Reading Projects

  • Faye Hammill University of Strathclyde


"By reading only six hours a day", says Marianne Dashwood, outlining her plan of future application to her sister Elinor in Sense and Sensibility, "I shall gain in the course of a twelve-month a great deal of instruction which I now feel myself to want." She adds: "Our own library is too well known to me, to be resorted to for any thing beyond mere amusement. But there are many works well worth reading at the Park; and there are others of more modern production which I know I can borrow of Colonel Brandon" (301). We know, to some extent, what was in the Dashwoods' own library – volumes of Cowper, Scott and Thomson are mentioned. But what might Marianne have borrowed at Barton Park and Delaford? Which publications would Colonel Brandon have considered most appropriate for her project of self-improvement? Elinor considers Marianne's plan excessive, but what would have been a more realistic amount of time for her to spend reading each day, and where might she have done it?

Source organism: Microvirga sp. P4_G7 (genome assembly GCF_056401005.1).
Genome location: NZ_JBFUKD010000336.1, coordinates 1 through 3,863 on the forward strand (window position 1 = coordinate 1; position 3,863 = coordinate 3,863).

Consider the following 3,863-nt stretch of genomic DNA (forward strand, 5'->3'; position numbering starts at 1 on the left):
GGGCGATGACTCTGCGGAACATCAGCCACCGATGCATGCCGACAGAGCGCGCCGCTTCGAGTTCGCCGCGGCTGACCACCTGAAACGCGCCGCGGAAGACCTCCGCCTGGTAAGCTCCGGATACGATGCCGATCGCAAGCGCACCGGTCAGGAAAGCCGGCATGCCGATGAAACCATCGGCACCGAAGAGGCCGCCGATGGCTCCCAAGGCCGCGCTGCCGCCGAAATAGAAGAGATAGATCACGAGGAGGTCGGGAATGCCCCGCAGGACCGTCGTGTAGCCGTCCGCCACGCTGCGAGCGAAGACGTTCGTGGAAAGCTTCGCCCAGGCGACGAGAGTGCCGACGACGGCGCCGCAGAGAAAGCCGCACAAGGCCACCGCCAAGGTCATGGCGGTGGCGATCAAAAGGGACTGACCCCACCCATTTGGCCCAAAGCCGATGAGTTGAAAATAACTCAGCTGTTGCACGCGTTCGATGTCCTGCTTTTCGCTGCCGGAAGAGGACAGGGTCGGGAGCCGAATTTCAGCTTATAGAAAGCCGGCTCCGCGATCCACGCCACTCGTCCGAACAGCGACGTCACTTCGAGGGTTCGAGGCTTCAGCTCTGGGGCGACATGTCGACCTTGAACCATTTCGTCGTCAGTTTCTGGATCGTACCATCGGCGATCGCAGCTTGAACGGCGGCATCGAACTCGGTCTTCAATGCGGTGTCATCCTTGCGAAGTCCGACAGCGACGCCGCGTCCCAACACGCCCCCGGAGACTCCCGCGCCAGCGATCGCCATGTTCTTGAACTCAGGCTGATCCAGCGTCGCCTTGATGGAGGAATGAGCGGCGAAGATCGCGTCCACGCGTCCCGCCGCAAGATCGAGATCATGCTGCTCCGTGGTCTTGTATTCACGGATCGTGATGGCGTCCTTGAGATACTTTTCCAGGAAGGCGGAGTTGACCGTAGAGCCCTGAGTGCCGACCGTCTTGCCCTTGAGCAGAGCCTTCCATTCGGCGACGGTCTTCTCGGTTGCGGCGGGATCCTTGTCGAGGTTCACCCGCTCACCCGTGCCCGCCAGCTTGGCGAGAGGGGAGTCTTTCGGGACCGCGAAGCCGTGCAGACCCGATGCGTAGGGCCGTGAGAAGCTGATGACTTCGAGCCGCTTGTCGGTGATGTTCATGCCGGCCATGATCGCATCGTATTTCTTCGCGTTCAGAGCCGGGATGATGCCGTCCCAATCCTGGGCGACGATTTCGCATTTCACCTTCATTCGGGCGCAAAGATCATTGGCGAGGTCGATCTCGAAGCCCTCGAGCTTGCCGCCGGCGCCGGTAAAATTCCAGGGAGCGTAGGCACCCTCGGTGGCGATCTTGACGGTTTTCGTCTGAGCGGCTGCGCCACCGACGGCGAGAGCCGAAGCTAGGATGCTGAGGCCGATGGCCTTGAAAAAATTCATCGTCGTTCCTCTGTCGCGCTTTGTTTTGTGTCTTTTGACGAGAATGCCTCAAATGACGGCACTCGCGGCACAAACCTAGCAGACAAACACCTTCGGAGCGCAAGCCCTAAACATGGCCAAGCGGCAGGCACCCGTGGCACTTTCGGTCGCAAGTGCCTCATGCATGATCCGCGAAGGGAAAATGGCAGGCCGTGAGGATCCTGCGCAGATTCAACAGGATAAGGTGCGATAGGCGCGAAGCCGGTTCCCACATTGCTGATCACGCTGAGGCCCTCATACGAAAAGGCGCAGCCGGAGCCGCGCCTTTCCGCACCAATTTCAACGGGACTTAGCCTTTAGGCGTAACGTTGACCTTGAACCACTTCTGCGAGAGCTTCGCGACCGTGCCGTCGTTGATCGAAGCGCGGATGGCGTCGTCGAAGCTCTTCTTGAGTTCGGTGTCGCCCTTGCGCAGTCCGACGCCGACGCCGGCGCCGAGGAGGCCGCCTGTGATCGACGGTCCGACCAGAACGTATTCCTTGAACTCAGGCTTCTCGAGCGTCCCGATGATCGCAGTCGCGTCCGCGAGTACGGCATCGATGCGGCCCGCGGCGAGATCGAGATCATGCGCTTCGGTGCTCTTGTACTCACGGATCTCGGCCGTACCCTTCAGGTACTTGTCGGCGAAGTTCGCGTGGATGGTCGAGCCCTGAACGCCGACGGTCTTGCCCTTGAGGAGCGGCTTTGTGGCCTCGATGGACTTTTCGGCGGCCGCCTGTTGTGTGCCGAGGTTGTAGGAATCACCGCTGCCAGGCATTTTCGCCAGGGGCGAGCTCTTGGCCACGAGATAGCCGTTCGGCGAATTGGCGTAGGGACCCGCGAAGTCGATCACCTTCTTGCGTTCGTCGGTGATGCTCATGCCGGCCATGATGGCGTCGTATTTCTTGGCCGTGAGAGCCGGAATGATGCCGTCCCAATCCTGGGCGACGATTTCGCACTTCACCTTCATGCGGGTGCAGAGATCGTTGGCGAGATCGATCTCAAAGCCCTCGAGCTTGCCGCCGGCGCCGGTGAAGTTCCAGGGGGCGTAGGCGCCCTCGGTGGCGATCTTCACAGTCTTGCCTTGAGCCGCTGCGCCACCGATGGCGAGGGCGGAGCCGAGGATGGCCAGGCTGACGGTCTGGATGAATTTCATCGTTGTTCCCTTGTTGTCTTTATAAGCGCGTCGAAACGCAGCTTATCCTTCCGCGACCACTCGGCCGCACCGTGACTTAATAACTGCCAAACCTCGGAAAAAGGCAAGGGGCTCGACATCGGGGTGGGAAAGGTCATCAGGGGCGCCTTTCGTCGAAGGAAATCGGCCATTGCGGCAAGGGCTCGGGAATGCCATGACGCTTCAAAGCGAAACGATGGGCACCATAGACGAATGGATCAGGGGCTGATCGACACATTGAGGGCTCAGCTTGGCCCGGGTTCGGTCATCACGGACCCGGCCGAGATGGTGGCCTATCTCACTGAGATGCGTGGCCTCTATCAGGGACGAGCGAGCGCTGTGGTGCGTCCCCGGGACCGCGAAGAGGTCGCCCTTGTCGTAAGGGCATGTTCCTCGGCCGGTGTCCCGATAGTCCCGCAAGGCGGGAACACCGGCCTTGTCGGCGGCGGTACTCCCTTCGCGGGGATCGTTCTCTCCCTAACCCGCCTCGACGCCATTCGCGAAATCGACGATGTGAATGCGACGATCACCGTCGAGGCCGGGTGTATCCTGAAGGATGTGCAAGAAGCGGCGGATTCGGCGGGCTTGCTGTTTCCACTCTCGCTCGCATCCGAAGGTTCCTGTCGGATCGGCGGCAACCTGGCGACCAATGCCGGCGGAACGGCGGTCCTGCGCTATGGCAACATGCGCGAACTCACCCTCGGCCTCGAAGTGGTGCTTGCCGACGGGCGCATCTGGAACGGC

Author Biography

Faye Hammill, University of Strathclyde
Faye Hammill is Professor of English at the University of Strathclyde. She is author or coauthor of six monographs, most recently Modernism's Print Cultures (2016), with Mark Hussey; Magazines, Travel, and Middlebrow Culture (2015), with Michelle Smith; and Sophistication: A Literary and Cultural History (2010). In 2008 she founded the AHRC Middlebrow Network.
How to Cite
Hammill, Faye. 2016. “Reading Projects”. FORUM: University of Edinburgh Postgraduate Journal of Culture & The Arts, no. 23 (December).
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